While I recognize the iconic status of Justice Ginsburg, this has nothing to do with her extraordinary legacy as a jurist on the Court. It concerns her continued lack of restraint and judgment off the bench. The fact is that, if she were a lower court judge, some of these past comments would have triggered serious judicial ethics issues. However, she is one of nine and thus supreme in the view of the Court in matters of legal ethics. I have previously argued against this position but Congress has done little to challenge it.  So, Ginsburg will hear the case and the ethical objections will be treated as mere suggestions to a court that has shown both total discretion and disdain in past controversies.

I truly have a deep respect for Ginsburg in terms of her cases and jurisprudence. As with Scalia, I remain baffled by this reckless and cavalier attitude toward public speeches and commentary. This should not be an ideological matter. All lawyers and jurists and citizens should object to such public commentary, particularly on an issue being litigated in the federal courts.

68 thoughts on “Ginsburg Declares ERA Dead And Calls For New Campaign”

  1. I guess I’m confused. What “rights” do certain Americans not have that we would need to have an amendment to spell out?

    1. I’m still trying to work that out, too.

      I guess the right for men to barge into women’s showers and to force bakers to custom bake a cake to celebrate delusion? So, basically, some people feel repressed because they do not have the right to repress others.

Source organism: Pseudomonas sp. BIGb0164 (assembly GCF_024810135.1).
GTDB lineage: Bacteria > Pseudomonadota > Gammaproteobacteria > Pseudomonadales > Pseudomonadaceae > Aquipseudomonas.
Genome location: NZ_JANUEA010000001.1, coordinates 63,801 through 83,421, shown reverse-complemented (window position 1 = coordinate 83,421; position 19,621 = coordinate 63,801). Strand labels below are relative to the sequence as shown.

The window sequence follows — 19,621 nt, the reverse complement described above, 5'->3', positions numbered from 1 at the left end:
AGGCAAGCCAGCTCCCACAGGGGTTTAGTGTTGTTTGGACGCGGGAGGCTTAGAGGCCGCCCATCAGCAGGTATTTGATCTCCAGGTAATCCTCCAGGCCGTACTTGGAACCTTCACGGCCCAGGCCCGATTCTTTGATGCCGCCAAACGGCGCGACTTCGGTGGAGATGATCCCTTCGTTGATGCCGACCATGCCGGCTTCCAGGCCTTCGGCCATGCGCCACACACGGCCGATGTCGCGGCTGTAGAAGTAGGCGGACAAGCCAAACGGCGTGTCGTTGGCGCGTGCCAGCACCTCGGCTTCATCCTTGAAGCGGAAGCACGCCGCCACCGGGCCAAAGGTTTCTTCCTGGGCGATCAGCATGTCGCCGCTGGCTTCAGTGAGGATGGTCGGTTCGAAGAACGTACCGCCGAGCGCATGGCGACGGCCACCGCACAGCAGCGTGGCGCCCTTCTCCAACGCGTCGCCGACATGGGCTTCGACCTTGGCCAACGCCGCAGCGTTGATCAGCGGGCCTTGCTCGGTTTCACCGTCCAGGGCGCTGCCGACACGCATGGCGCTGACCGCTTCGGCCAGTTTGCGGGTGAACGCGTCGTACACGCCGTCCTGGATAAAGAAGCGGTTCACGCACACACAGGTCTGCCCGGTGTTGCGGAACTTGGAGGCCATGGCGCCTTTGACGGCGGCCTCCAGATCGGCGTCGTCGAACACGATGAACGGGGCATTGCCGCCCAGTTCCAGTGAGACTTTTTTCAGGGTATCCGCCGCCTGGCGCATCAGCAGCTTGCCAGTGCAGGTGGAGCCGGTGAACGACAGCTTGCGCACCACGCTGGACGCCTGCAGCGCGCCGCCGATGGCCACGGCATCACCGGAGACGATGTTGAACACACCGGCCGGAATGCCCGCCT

1. I hear what you are writing. Our right to discriminate is more important and needs to be preserved to retain true freedom.

        1. Our right to be free, and not to have government force us to create or say anything against our will.

          Is it the government’s purview to take away women’s sports divisions, and make them, biologically, co-ed? Men would dominate both their own sports divisions and women’s as well.

          Is it the government’s purview to force a Christian baker to custom design a pastry celebrating what he knows to be a mental illness? Perhaps next it will be a dog cake to celebrate people who believe they are dogs trapped inside a human body. And, yes, that is a thing.

          Is it the government’s purview to force anyone to utter a single syllable, such as requiring its citizens to learn 75 pronouns?

          is it the government’s purview to force someone to say that being a woman is simply a state of mind, against their will?

          Is say no. When you force someone to say or create something against their will, that is discrimination and tyranny.

          If you cook food or bake pastries, wrapped up and packaged on the shelf, then you can sell that to anyone who comes into your establishment. But no government should force anyone to custom create anything artistic in speech against their will.

          If someone believes that transgenderism is a mental condition with a high rate of suicide, as in anyone who reads the DSM, then the government has no right to force them to say otherwise. Forcing anyone to custom create a celebratory message for a mental disorder is tyrannical.

          Tolerance works both ways. We can be tolerant of people with different opinions, and for those suffering the burden of mental illness. But they must be tolerant that they cannot force everyone to agree with them. And that’s OK.

          When my friend was in college, there was a guy who at the time was referred to as a transvestite. He had a mustache, but he wore dresses. Really girly dresses and mini skirts. He was not in top physical shape. He was like the local character. He was just another (very) quirky student on campus, and accepted as such, but none of the other students were forced to say that he was really a woman because he believed he was.